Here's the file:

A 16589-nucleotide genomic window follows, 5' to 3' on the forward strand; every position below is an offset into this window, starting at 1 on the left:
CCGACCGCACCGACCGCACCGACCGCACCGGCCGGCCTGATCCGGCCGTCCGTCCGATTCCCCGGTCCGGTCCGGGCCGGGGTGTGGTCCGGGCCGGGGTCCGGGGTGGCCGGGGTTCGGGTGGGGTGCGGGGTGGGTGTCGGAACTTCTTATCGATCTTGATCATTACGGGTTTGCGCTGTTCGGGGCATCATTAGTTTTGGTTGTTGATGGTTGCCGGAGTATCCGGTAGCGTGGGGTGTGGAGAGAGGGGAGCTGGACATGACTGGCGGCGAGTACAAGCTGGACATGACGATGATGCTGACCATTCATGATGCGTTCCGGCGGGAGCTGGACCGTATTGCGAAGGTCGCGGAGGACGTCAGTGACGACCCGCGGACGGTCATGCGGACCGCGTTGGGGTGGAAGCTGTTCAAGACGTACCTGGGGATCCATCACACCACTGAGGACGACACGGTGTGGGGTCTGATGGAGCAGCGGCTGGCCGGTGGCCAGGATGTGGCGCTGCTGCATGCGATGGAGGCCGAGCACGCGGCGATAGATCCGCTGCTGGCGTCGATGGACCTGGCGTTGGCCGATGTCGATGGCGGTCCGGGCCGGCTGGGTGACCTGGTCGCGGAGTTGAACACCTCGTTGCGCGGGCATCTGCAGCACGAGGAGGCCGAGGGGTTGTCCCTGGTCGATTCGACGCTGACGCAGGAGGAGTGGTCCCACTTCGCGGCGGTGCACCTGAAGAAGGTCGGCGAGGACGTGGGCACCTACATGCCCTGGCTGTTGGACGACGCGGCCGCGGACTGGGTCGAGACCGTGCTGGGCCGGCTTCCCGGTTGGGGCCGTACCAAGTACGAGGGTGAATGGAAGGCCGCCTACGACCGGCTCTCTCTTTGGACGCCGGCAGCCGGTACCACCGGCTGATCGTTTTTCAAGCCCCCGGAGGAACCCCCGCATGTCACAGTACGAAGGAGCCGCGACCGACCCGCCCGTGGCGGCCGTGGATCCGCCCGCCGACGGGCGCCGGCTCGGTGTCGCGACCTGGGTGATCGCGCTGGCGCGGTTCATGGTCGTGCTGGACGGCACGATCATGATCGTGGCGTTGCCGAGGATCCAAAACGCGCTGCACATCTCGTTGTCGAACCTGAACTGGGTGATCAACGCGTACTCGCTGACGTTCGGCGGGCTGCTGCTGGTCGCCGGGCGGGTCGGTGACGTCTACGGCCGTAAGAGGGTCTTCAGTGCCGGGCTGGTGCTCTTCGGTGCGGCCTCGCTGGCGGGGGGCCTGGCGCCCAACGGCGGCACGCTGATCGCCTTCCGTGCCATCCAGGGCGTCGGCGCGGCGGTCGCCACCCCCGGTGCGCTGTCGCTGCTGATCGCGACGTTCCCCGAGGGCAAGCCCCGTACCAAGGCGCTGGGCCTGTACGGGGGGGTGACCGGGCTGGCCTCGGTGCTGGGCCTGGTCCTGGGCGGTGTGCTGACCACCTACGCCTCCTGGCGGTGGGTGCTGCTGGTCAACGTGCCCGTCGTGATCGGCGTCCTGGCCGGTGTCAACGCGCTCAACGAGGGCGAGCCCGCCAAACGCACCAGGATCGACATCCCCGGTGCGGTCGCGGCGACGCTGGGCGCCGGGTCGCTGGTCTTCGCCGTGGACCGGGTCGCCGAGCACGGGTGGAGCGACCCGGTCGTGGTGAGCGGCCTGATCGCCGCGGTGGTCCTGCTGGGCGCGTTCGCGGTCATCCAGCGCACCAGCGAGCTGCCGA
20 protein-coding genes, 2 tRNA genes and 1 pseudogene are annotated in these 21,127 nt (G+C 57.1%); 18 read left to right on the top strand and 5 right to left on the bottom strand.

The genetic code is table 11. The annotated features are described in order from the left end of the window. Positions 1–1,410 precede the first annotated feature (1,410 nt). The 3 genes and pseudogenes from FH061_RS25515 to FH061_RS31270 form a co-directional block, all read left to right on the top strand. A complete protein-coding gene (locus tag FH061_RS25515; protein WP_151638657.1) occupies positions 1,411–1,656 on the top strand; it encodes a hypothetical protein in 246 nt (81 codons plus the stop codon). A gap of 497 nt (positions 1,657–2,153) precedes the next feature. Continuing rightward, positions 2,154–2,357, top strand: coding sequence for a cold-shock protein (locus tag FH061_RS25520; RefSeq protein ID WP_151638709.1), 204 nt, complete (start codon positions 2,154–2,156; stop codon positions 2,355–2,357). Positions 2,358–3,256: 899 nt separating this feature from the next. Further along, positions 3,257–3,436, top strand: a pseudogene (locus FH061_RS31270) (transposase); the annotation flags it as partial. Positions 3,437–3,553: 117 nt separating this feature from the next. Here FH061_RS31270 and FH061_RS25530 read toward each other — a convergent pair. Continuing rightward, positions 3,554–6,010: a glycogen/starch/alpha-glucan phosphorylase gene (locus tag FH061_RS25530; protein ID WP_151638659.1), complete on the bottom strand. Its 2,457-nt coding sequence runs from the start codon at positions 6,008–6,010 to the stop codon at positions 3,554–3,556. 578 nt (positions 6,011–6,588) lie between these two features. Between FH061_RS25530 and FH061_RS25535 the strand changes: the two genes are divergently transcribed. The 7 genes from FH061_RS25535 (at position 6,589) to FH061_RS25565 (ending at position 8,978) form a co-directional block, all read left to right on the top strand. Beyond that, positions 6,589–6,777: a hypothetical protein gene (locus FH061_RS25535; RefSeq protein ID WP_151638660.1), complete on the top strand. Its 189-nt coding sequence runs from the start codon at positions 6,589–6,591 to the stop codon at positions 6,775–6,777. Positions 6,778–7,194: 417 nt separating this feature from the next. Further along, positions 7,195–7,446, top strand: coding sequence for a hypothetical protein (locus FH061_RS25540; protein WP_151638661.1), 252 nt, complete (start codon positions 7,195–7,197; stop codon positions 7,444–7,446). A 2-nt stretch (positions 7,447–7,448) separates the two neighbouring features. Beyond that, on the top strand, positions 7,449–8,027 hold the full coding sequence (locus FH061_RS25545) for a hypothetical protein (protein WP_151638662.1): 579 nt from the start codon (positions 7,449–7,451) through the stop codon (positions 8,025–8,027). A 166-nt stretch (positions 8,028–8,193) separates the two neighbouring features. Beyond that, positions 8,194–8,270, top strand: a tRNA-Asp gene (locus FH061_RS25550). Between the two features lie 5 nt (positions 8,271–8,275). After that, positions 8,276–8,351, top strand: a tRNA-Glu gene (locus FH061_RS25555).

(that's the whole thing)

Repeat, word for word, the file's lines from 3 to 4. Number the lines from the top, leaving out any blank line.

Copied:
20 protein-coding genes, 2 tRNA genes and 1 pseudogene are annotated in these 21,127 nt (G+C 57.1%); 18 read left to right on the top strand and 5 right to left on the bottom strand.

The genetic code is table 11. The annotated features are described in order from the left end of the window. Positions 1–1,410 precede the first annotated feature (1,410 nt). The 3 genes and pseudogenes from FH061_RS25515 to FH061_RS31270 form a co-directional block, all read left to right on the top strand. A complete protein-coding gene (locus tag FH061_RS25515; protein WP_151638657.1) occupies positions 1,411–1,656 on the top strand; it encodes a hypothetical protein in 246 nt (81 codons plus the stop codon). A gap of 497 nt (positions 1,657–2,153) precedes the next feature. Continuing rightward, positions 2,154–2,357, top strand: coding sequence for a cold-shock protein (locus tag FH061_RS25520; RefSeq protein ID WP_151638709.1), 204 nt, complete (start codon positions 2,154–2,156; stop codon positions 2,355–2,357). Positions 2,358–3,256: 899 nt separating this feature from the next. Further along, positions 3,257–3,436, top strand: a pseudogene (locus FH061_RS31270) (transposase); the annotation flags it as partial. Positions 3,437–3,553: 117 nt separating this feature from the next. Here FH061_RS31270 and FH061_RS25530 read toward each other — a convergent pair. Continuing rightward, positions 3,554–6,010: a glycogen/starch/alpha-glucan phosphorylase gene (locus tag FH061_RS25530; protein ID WP_151638659.1), complete on the bottom strand. Its 2,457-nt coding sequence runs from the start codon at positions 6,008–6,010 to the stop codon at positions 3,554–3,556. 578 nt (positions 6,011–6,588) lie between these two features. Between FH061_RS25530 and FH061_RS25535 the strand changes: the two genes are divergently transcribed. The 7 genes from FH061_RS25535 (at position 6,589) to FH061_RS25565 (ending at position 8,978) form a co-directional block, all read left to right on the top strand. Beyond that, positions 6,589–6,777: a hypothetical protein gene (locus FH061_RS25535; RefSeq protein ID WP_151638660.1), complete on the top strand. Its 189-nt coding sequence runs from the start codon at positions 6,589–6,591 to the stop codon at positions 6,775–6,777. Positions 6,778–7,194: 417 nt separating this feature from the next. Further along, positions 7,195–7,446, top strand: coding sequence for a hypothetical protein (locus FH061_RS25540; protein WP_151638661.1), 252 nt, complete (start codon positions 7,195–7,197; stop codon positions 7,444–7,446). A 2-nt stretch (positions 7,447–7,448) separates the two neighbouring features. Beyond that, on the top strand, positions 7,449–8,027 hold the full coding sequence (locus FH061_RS25545) for a hypothetical protein (protein WP_151638662.1): 579 nt from the start codon (positions 7,449–7,451) through the stop codon (positions 8,025–8,027). A 166-nt stretch (positions 8,028–8,193) separates the two neighbouring features. Beyond that, positions 8,194–8,270, top strand: a tRNA-Asp gene (locus FH061_RS25550). Between the two features lie 5 nt (positions 8,271–8,275). After that, positions 8,276–8,351, top strand: a tRNA-Glu gene (locus FH061_RS25555).